Little L’s equipment, our rock, makes her feel safe. It keeps her alive. She can’t survive without insulin. And for this, though I hate it with all my heart, I love her equipment. These bits of kit are my favourite things.

Now. Would you like to see my wine collection? It’s quite extensive. Yoga can only go so far.

xx

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18 thoughts on “A few of my favourite things.

  1. Thanks so much Lara. The support from people like you in the computer as well as in real life is as much a part of what keeps me going as all that wine. xx

    • I can’t imagine going through every pregnancy with diabetes! We done you for going back in after a first run. Pregnancy SUX in my very humble opinion ;)

  2. For one confusing moment I thought that long pen like object was a pregnancy test, I was wavering between being pleased for you and feeling sorry for you ;)

    Lovely post, lovely way to look at it.

    • Oh Alison, there would have been no wavering there. It would have been straight out tissues. This womb is CLOSED for business. Another 4 months in bed to keep a baby in, contracting all the while? Hell NO!! :) I love that you’re still there, lurking, reading, supporting. You’re missed. Xx

    • Thank you Robo, it had to get out! Word vomit… Or some such thing :) There’s a wine glass on my table with your (real secret ;) name on it. Just say when! X

    • Thanks Tegan, that means a lot. I’m hoping desperately for the same thing, and they are making some progress in clinical trials with inhaled insulin and artificial pancreas and the like.. I’m hopeful. Gotta be really. x

  3. Lovely post. My cousin has type 1 diabetes and the constant awareness and treatment is exhausting. She hides it well.

    Enjoy that wine. Clearly deserved.

    (Oh, and if you’ll forgive the plug, you HAVE to check out my article at The Shake tomorrow featuring David Astle. You will love it. x)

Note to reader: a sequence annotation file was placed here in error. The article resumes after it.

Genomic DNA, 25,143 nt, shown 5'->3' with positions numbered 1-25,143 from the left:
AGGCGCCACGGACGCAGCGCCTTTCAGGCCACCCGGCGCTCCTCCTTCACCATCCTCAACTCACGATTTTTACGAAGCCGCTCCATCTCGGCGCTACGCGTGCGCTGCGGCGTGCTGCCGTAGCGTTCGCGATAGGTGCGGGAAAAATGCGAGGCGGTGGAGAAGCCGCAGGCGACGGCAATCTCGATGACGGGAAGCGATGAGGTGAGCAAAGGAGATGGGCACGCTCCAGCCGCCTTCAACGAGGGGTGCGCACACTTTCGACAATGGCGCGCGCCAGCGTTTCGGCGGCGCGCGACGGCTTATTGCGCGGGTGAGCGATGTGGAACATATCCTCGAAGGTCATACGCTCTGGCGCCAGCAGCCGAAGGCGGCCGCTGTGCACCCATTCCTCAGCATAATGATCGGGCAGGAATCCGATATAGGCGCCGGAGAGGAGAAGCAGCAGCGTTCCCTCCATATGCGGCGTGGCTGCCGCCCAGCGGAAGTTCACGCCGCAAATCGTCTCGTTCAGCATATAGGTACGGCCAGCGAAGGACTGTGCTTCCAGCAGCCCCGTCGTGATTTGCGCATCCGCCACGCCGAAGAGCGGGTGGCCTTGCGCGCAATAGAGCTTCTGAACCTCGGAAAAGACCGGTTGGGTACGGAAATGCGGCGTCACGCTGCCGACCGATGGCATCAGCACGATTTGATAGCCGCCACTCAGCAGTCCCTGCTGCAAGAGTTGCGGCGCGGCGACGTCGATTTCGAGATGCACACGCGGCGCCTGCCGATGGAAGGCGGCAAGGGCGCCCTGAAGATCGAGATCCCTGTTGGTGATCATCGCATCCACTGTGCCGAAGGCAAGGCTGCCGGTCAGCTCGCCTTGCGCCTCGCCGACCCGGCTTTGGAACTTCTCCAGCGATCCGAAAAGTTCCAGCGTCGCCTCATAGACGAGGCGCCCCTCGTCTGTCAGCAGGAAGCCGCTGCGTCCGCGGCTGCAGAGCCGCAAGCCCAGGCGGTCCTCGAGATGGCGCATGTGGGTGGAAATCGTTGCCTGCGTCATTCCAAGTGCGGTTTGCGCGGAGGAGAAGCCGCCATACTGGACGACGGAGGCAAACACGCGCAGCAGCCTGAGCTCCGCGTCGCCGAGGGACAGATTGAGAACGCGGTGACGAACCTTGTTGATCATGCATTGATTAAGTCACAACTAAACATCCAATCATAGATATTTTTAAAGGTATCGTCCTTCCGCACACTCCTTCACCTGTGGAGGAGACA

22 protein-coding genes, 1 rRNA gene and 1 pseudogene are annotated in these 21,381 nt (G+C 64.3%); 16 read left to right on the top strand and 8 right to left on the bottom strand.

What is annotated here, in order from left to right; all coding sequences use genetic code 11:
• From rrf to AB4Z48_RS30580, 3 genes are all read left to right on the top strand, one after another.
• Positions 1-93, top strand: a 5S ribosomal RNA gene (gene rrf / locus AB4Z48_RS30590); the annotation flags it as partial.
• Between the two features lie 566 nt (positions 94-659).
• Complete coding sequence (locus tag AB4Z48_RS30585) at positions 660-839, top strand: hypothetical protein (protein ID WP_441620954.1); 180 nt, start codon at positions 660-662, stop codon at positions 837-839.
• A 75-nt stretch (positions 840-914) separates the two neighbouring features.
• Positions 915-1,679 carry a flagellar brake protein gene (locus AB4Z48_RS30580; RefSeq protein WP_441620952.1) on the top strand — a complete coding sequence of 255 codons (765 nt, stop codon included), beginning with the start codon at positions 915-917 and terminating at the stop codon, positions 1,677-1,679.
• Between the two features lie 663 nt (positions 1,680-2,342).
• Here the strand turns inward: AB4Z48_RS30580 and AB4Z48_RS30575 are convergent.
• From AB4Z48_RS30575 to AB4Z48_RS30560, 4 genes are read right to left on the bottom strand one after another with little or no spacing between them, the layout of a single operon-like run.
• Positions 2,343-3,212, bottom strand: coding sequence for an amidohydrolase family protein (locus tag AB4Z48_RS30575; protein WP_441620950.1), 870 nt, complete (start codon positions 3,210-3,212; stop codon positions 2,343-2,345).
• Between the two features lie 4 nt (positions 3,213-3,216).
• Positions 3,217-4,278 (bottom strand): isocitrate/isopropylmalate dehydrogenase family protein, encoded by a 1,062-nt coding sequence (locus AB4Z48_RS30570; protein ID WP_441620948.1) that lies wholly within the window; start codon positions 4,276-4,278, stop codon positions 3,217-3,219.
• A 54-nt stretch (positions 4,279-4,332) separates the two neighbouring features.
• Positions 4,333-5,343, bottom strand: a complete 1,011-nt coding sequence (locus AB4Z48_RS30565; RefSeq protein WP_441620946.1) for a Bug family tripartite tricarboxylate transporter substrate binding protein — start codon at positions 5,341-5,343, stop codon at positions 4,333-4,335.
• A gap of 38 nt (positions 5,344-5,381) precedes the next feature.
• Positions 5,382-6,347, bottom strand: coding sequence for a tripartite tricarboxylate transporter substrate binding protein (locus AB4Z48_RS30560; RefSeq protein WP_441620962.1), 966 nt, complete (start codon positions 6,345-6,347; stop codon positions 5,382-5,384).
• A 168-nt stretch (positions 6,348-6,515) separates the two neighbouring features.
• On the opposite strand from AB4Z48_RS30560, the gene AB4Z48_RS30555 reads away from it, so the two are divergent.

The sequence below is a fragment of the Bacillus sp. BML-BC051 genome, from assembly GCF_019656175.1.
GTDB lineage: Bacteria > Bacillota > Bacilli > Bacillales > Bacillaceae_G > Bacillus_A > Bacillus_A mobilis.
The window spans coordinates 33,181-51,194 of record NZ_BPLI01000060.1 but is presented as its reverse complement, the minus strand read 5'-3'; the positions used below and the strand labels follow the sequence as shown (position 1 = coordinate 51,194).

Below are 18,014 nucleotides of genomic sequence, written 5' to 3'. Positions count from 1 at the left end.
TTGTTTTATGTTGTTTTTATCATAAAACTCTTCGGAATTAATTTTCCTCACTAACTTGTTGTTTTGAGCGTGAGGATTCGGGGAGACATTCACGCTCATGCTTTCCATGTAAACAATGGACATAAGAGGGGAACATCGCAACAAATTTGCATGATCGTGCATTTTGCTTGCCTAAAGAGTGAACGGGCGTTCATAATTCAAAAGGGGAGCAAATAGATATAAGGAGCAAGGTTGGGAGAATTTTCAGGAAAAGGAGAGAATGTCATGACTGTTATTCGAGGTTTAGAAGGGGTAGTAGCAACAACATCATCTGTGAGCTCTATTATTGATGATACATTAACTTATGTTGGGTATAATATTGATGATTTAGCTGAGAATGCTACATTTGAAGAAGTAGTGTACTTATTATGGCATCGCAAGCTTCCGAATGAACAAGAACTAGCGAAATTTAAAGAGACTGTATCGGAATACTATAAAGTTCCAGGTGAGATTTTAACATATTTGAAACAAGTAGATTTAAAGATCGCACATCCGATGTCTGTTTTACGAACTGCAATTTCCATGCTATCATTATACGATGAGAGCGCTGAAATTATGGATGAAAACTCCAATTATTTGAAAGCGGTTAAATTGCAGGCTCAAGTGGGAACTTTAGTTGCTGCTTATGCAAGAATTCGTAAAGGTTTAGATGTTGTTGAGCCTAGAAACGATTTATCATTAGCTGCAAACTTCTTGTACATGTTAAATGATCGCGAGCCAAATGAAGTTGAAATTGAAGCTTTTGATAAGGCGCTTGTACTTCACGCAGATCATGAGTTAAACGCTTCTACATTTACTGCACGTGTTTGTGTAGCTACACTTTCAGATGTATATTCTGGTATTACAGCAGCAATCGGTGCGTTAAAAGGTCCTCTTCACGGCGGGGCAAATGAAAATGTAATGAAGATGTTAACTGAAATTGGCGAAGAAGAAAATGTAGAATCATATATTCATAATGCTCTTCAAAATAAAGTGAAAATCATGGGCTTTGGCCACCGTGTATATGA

Emily recently posted…Living, dining, future recliningMy Profile

    • Thanks Emily. It’s so true- the constancy of if is what’s exhausting. Every 3hours, forever. I’m impressed by your cousin. I love to hear about inspiring adults living with the condition. And THANKS for the heads up – can’t wait to have a read!! X

  4. I honestly believe that medical science will have this thing licked within our lifetimes. I know this doesn’t help with your day to day life. The stuff which is going to happen over the next 20 years will be mind blowing but dont ya just wish they’d hurry up a bit?
    Loves and wine to you – a splendidly crisp SSB with an aftertaste of passion fruit and icing sugar.
    mumabulous recently posted…Small TalkMy Profile

    • I honestly want to believe you Brenda. And it does help, because ‘sometime eventually’ sounds a whole lot better than ‘every single day for the rest of your life’. I am drinking that SSB in my mind right now x

    • The blood sugar did ok, but the blood alcohol level may have gone a little haywire over the past weekend in Melbourne. Mamma escaped! All back under control now. I’s got responsibles.